Hours of Opportunity, Volume 2

Hours of Opportunity, Volume 2: The Power of Data to Improve After-School Programs Citywide

JENNIFER SLOAN MCCOMBS
NATE ORR
SUSAN J. BODILLY
SCOTT NAFTEL
LOUAY CONSTANT
ETHAN SCHERER
DANIEL GERSHWIN
Copyright Date: 2010
Published by: RAND Corporation
Pages: 116
https://www.jstor.org/stable/10.7249/mg1037-1wf
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  • Book Info
    Hours of Opportunity, Volume 2
    Book Description:

    The Wallace Foundation sponsored an initiative to help five cities increase collaboration, access, quality, information sharing, and sustainability in their out-of-school-time systems. The second in this three-volume series describes how Wallace Foundation grantees and three other cities used management information systems to collect and use data on out-of-school-time programs, including enrollment, attendance, and student outcomes.

    eISBN: 978-0-8330-5102-8
    Subjects: Education

Table of Contents

  1. Front Matter
    (pp. i-ii)
  2. Preface
    (pp. iii-iv)
  3. Table of Contents
    (pp. v-viii)
  4. Tables
    (pp. ix-x)
  5. Summary
    (pp. xi-xxii)
  6. Acknowledgments
    (pp. xxiii-xxiv)
  7. Abbreviations
    (pp. xxv-xxvi)
  8. CHAPTER ONE Introduction
    (pp. 1-18)

    All cities strive to ensure that children and youth develop into healthy, productive members of society. Out-of-school-time (OST) programs, which include after-school and summer programs, are increasingly seen as a contributor to helping cities and states meet this goal. Research has shown that high-quality OST programs are associated with improvements in children’s attendance, homework completion, grades, school behavior, and socioemotional outcomes (Lauer et al., 2006). In addition, OST programs may reduce crime and teen pregnancy by engaging youth after school hours, prime time for teens, in particular, to engage in problem behaviors (Fight Crime: Invest in Kids, 2000; U.S. Department...

  9. CHAPTER TWO Cities’ Development and Use of Out-of-School-Time Management Information Systems
    (pp. 19-42)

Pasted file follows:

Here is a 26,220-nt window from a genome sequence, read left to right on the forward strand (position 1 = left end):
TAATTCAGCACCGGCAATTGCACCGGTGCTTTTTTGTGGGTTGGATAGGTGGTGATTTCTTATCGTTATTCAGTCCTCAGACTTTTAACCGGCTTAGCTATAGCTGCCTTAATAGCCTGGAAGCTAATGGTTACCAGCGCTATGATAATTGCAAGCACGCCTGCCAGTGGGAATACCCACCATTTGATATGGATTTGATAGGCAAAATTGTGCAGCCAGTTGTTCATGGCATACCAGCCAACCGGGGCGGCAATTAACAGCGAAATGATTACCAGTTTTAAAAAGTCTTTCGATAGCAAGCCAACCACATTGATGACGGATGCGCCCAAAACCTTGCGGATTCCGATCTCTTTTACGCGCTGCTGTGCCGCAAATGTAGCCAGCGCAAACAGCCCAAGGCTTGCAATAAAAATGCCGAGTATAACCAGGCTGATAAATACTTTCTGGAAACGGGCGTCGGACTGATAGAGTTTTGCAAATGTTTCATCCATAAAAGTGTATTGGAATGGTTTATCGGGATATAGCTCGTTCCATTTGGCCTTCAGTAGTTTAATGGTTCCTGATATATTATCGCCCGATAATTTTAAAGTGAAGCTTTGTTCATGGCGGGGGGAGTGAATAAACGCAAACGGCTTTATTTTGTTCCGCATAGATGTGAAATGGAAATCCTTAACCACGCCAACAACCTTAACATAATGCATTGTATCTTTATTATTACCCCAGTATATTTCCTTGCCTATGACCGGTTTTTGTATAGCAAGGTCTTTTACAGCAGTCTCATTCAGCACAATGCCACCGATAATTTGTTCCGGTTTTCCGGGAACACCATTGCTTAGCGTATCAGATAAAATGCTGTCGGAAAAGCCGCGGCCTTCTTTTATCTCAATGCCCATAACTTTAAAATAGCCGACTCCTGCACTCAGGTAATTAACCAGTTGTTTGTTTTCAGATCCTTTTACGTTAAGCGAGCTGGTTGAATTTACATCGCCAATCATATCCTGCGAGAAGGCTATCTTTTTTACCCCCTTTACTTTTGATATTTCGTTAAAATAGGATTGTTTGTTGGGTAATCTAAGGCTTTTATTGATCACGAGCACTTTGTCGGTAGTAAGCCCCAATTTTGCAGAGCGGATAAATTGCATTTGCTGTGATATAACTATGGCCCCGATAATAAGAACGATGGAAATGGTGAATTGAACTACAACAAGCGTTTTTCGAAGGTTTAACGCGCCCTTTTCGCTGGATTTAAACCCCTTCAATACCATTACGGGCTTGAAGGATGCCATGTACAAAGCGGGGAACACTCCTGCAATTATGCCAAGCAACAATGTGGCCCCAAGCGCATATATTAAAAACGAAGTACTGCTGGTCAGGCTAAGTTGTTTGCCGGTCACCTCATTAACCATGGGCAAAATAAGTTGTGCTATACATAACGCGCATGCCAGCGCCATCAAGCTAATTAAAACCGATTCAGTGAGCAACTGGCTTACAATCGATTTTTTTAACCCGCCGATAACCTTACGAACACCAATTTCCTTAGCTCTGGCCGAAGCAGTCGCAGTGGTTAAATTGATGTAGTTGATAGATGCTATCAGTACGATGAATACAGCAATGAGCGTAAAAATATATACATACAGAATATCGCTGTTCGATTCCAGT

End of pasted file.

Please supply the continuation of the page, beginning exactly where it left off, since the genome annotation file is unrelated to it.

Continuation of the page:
Each of the cities in our study had a unique context, which resulted in differences in the goals for the MI system, the proportion of city-funded programs included, development decisions, and how the MI system and its data were ultimately used. We begin this chapter with discussion of the shared rationale for the investment in MI systems in the eight cities. We then provide a brief overview of the city context and the status of the MI system in each city (as of spring 2009), including its specific goals, scope, and stage of development. The chapter then discusses how city...

  10. CHAPTER THREE Ensuring Data Quality
    (pp. 43-52)

    The old maxim, “garbage in, garbage out,” applies just as well to the world of OST management information systems as to almost any other sector or business with a need for useful information. As described in the introduction, the accuracy and timeliness of data housed in MI systems is crucial to the value of the system, and inaccurate or late data entry directly affect how system data can be used to inform decisions about OST program policy, planning, and quality improvement. Drawing on interview and survey data, this chapter describes four factors that city officials reported helped improve the quality...

  11. CHAPTER FOUR Providers’ Use of Data from Management Information Systems
    (pp. 53-68)

    Providers play a key role in determining the extent to which the adoption of MI systems can bring about improvements in OST provision. Provider organizations are responsible for entering data into the systems. Further, leaders of these organizations can use data from the MI system to inform their own programmatic choices and continuous improvement cycles. In this chapter, we draw on interview and survey data (survey respondents tended to be executive directors or program managers) to describe providers’ use of their cities’ MI systems, use of data from MI systems, and factors that enabled or constrained providers’ use of data....

  12. CHAPTER FIVE Conclusion
    (pp. 69-78)

    This monograph focused on one mechanism that can be used to facilitate the flow of information among key stakeholders in an OST system to improve decisionmaking—the adoption of web-based MI systems. MI systems can help improve OST provision by providing city agencies, intermediaries, and providers with valuable and comparable information about programming and participation. Theoretically, if stakeholders used the data generated by these systems in decisionmaking, it could lead to improved OST services and access to programming for children and youth, which could, in turn, lead to better outcomes for participants. At the city level, current information on enrollment...

  13. APPENDIX Survey Administration, Sampling, Weighting, and Modeling
    (pp. 79-86)
  14. References
    (pp. 87-90)
  15. Back Matter
    (pp. 91-91)